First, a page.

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What is the implication of calling on the Name “Jesus”?

In the book The Jesus Prayer by A Monk of the Eastern Church he writes the following:

"The angel announced o Mary that her son would be called Jesus, for he would save men from their sins (Mt 1:21; cf. Lk 1:13). The name Ιησους is the Greek transcription of the Hebrew Yeshua (Jesus) which is itself identical with Yehoshua (Joshua). The first of these two Hebrew words is a contraction of the the second, intended to avoid the sequence of the vowels o and u which was repugnant to Jewish ears. The meaning of the name Yeshua, while clear in a general sense, is difficult to establish with any strict precision. The translation “savior” is more of less correct: more exactly the name signifies “salvation of Yahweh” or “Yahweh is salvation” Hence the ancient adage nomen est omen––name expresses in a certain way the person and his destiny––applies to the angel’s Annunciation concerning the name of the child."

We can see that the name Jesus is something quite different from the kind of name we give to our children today. When we recite it we are not simply calling to Jimmy or Isabel. It is a name with theological significance rooted in the most ancient history of mankind. We are not calling to a human bieng named Jesus, but to our God seeking our salvation.

The Eastern Monk continues:

"Three texts from the New Testament are of special importance for the veneration of the name of Jesus. First of all (following what we believe to be the chronological order) there is Saint Paul’s great text: “God has given him a name which is above all names, that at the name of Jesus every knee should bow, of those that are in heaven, on earth, and under the earth” (Phil 2:9-10). Next we have the solemn declaration from the Acts of the Apostles: “There is no other name under heaven given to men whereby we must be saved” (Acts 4:12). And finally in the Fourth Gospel we have the secret which Jesus reveals to his disciples: “Hitherto you have not asked anything in my name. ...Whatever you ask the Father in my name, he will give it you” (Jn 16:23-24)."

It is a “name above all names” an name given for our salvation and one that when invoked sincerely can bring us the grace of God. The Eastern Monk says that it is “above all the Acts of the Apostles which could be called the book of the name of Jesus.” He points out that in this book, “‘In the name of Jesus’ the good news is preached, converts believe, baptism is conferred, cures and other signs are accomplished, lives are risked and given.” The Name is not “a magical formula,” he points out, because to use it one needs to “have an inner relationship with Jesus himself.”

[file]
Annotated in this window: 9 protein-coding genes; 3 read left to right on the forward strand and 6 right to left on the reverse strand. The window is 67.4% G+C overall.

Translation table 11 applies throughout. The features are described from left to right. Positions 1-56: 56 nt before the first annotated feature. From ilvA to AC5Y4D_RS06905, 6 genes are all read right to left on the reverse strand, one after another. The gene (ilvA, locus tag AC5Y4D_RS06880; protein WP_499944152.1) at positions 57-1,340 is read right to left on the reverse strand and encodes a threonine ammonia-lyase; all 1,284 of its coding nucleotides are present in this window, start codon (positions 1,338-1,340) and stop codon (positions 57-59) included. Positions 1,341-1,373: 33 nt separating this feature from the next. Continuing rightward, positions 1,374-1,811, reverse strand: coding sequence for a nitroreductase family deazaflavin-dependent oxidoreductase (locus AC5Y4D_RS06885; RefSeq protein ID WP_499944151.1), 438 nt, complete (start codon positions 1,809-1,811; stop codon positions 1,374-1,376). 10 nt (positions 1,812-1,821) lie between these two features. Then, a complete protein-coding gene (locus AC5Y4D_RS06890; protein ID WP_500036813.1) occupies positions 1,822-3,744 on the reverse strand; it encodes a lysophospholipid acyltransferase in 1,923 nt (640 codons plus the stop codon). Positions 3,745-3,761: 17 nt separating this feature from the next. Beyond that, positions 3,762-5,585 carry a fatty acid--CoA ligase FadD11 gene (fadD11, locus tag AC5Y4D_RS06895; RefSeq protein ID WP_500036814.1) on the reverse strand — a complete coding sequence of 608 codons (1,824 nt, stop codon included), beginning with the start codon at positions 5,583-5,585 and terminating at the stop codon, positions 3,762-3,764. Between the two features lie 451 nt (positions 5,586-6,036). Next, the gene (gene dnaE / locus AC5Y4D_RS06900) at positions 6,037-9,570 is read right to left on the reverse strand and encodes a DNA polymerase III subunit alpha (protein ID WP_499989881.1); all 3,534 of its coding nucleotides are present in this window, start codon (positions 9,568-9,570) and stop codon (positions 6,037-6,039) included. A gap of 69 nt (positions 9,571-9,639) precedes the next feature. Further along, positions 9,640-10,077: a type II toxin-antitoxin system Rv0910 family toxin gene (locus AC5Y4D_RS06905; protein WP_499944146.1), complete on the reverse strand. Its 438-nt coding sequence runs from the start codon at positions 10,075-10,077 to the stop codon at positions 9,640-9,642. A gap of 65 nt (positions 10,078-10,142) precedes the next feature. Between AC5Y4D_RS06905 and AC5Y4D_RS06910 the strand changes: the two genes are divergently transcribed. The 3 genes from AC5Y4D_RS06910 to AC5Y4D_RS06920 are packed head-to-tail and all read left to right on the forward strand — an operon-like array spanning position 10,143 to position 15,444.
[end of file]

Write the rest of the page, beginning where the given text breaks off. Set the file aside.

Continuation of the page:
Saint John Chrysostom writes on the prophecy of Isaiah, “Behold the virgin will conceive and will bear a son, and they will name him Emmanuel” (Is 7:14). He says, “Notice that the prophecy does not say, You will name him, but “they will name him”, meaning the people, and even the course of events. What is prophesied is his ultimate name. Scripture often does this, substituting a future happening for a proper name. So the phrase “they will name him Emmanuel” means simply that in him they will see God with men. God may have been with men before, but never in so evident a manner.”
(from The Name of Jesus, p39)
He is pointing out that a name can point to one's destiny. In the case of the name Jesus we are not honoring the name of a person as we normally think of it, but of God who is our Savior, the Son of God, born of a virgin, who suffered crucifixion, arose from the dead and empowered the Apostles to establish His Church here on earth, all for our salvation. The name "Jesus" is much more than pointing to the human form of His life here on earth.

Irenee Hausherr writes,

To call on the name of Jesus does not mean saying “O Jesus”… Orthodox Christians loved to confess their faith by saying “Jesus Christ”, “Jesus Messiah”, “Son of God”, and especially “Lord”. They did so more readily as the heretics refused to do so... Non-Christians said “Jesus “ as they would say “Socrates” or Pythagorius”. Everything induced the faithful to say something different as a profession of faith and in reaction to those who did not share this faith. They were wary of love that was verbal, sentimental, superficial. They knew that they had to love their Lord Jesus as God with their whole heart and soul and mind and strength. No name, no title was meaningful unless backed up by deeds: “the most perfect way to say “lord” is to speak it with your whole life; it is evident therefore that to call on the name of the Lord implies holiness, and indeed great holiness.”(Origen, Sel Ps 4, 2; PG 12:1136C)
Irenee Hausherr, The Name of Jesus pp104-105

Hausherr says, “Calling on the name of Jesus does not mean simply pronouncing the name “Jesus” in prayer or directing a prayer explicitly to Jesus.” He quotes Pere Allo “It means that one adores Christ as he adores God…” It is not some kind of magical act whereby we call out the name “Jesus” and we are saved.

Saint Basil writes